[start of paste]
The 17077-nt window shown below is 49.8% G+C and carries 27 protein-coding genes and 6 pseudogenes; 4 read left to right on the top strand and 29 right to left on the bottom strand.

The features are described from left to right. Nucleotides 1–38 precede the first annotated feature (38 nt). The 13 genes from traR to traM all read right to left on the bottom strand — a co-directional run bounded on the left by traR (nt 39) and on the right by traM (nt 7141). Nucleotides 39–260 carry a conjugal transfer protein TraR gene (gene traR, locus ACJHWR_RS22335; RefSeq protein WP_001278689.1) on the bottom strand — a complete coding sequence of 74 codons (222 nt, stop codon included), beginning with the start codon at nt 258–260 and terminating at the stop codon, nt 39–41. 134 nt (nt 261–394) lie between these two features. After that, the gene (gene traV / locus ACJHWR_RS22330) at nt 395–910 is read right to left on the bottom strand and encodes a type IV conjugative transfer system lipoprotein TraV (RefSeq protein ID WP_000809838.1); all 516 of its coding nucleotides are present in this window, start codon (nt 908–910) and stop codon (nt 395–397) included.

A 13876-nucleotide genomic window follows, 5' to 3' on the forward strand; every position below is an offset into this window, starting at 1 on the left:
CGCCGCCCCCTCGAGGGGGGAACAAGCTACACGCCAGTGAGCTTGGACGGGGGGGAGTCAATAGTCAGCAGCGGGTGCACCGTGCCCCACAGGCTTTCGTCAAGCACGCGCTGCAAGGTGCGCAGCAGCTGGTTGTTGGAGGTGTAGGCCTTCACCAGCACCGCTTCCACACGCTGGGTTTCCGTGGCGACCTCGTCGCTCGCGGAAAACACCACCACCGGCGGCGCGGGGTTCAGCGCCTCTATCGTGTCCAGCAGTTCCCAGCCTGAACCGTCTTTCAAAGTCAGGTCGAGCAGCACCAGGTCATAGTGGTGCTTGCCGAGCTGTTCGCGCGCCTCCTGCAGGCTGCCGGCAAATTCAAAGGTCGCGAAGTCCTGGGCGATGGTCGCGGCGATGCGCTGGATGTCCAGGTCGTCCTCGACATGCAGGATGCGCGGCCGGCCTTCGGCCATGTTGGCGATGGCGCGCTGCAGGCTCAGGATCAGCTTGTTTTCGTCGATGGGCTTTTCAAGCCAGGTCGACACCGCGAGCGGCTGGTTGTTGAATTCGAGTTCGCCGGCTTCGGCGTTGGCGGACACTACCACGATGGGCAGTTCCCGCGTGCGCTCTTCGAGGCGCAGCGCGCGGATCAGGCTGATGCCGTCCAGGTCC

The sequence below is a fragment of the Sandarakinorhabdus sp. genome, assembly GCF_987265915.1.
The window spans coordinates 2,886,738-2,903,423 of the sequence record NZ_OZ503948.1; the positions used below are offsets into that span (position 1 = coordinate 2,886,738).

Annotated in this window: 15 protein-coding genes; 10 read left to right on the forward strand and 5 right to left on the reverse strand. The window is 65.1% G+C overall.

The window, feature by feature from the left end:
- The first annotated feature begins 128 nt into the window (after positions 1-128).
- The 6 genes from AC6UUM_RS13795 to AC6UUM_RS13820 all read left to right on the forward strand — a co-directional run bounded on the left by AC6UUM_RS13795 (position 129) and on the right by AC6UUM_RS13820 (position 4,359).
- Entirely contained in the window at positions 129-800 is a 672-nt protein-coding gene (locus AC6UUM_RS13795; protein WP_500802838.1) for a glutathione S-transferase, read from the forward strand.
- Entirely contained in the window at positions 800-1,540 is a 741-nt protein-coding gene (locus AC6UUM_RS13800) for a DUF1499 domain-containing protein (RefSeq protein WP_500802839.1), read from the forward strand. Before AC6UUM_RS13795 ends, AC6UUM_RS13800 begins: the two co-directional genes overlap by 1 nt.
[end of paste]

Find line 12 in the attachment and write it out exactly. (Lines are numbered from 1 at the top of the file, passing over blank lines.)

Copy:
- Entirely contained in the window at positions 800-1,540 is a 741-nt protein-coding gene (locus AC6UUM_RS13800) for a DUF1499 domain-containing protein (RefSeq protein WP_500802839.1), read from the forward strand. Before AC6UUM_RS13795 ends, AC6UUM_RS13800 begins: the two co-directional genes overlap by 1 nt.